In Wales voters will decide on a minister's education vision, while Blair faces a popularity test in England
MOVING towards an education system distinct from England's has been one of the most popular policies of the Welsh Assembly.
Since Jane Davidson's appointment in 2000 as minister for education and lifelong learning, education - more than any other policy area - has made great strides to distance itself from Whitehall.
She has abolished league tables and key stage 1 tests, introduced a new Welsh baccalaureate, and drawn up plans for a play-based foundation stage.
She has no truck with specialist schools and does not believe in tuition fees.
And her policies appear to have found favour with all the four main political parties fighting the Assembly elections on May 1.
David Reynolds, professor of education at Exeter University, believes that the similarity between parties' policies is proof of Ms Davidson's achievements as minister. He is confident that another Labour-led coalition is likely in the Assembly's second term, and that Jane Davidson's success will probably ensure her reinstatement as education minister.
"Jane Davidson has created a consensus among educationists, putting people in the same spot," he said. "She has been an extraordinarily effective minister. Most teachers are now very happy they're in Wales and not in England."
The election campaign has, to date, failed to ignite passions. Of the 60-member Assembly, 40 seats are first-past-the-post and 20 allocated on a transferable vote system. Most commentators predict a low turn-out and little change.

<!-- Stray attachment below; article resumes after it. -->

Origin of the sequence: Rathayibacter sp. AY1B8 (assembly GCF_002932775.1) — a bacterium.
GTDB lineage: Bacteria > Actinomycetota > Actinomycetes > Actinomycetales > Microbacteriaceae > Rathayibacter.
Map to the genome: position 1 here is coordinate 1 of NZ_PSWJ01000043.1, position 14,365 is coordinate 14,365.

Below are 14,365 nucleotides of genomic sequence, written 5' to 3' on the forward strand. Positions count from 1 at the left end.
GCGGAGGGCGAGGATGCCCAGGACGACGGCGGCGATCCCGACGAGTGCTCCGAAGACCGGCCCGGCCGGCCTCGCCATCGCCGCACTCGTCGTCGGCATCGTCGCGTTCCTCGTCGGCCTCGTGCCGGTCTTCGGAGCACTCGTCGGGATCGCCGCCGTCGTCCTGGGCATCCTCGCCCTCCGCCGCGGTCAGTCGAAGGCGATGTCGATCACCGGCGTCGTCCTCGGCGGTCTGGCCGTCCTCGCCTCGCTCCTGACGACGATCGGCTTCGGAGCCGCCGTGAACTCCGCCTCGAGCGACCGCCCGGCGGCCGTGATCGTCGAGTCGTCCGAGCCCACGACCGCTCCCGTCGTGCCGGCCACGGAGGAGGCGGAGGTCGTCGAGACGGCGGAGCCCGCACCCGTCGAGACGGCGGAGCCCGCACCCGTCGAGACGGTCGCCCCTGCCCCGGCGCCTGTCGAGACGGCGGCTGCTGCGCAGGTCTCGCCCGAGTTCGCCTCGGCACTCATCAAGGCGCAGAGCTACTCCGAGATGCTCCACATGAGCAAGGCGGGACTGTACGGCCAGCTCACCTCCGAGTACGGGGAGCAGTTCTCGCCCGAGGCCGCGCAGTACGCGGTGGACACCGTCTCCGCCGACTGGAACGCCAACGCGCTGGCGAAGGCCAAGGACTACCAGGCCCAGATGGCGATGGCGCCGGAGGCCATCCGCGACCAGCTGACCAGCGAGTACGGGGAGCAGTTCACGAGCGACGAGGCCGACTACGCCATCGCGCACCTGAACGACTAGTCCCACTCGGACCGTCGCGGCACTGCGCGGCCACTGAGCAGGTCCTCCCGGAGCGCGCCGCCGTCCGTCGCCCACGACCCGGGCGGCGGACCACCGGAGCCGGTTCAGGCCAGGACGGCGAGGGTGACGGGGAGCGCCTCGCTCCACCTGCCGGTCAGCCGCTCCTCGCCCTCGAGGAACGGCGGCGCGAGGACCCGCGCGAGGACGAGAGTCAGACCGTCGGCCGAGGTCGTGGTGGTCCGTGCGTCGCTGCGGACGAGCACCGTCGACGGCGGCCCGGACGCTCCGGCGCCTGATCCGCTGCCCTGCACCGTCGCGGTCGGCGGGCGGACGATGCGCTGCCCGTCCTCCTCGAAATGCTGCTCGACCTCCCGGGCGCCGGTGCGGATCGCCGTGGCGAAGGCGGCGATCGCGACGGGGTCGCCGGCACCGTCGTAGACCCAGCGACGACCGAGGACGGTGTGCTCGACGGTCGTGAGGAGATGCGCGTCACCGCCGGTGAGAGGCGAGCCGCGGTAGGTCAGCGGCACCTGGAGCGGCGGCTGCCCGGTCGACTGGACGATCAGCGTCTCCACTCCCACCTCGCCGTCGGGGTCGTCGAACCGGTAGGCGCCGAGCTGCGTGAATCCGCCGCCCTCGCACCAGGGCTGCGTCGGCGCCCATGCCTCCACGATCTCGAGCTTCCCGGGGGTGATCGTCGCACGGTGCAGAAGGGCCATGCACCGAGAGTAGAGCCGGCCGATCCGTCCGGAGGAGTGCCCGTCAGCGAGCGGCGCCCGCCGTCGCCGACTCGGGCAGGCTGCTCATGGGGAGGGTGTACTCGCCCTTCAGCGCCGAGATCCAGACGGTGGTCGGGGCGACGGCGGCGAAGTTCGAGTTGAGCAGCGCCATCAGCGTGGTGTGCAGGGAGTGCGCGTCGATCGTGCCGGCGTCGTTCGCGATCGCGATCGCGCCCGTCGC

The Assembly was born largely in apathy. It was set up by a referendum in which the vote was 51 per cent in favour, on a 50 per cent turn- out. Many argue that it would be more popular if it had greater powers, for example being able to raise taxes. However, the sting has been taken out of the move for greater devolution by the setting up of a commission, led by Lord Richards, to assess its role and powers. He is due to report next year.
The main bone of contention in education is funding. Spending in Wales is not allocated directly to schools by the Assembly. Each local authority is awarded a sum, which it divides up according to its own priorities. Heads would prefer more transparency and a greater proportion of the money going directly to schools.
Gethin Lewis, Welsh secretary of the National Union of Teachers, says more money is needed to cut workloads. He described the pound;3m granted for this purpose by the Assembly as "peanuts".
Mick Bates, Liberal Democrat education spokesperson, acknowledges that his party would make few radical changes. But he insists that this is testimony to the Liberal Democrats' strong involvement in the coalition government.
He said: "There were limited ambitions for the Labour party at the beginning. We fought for the parity of esteem issue that the Welsh baccalaureate is bringing to the forefront.
"We fought tooth and nail for means-tested grants to help students in further and higher education. And I personally worked very hard for free school milk."
Jane Davidson profile, 32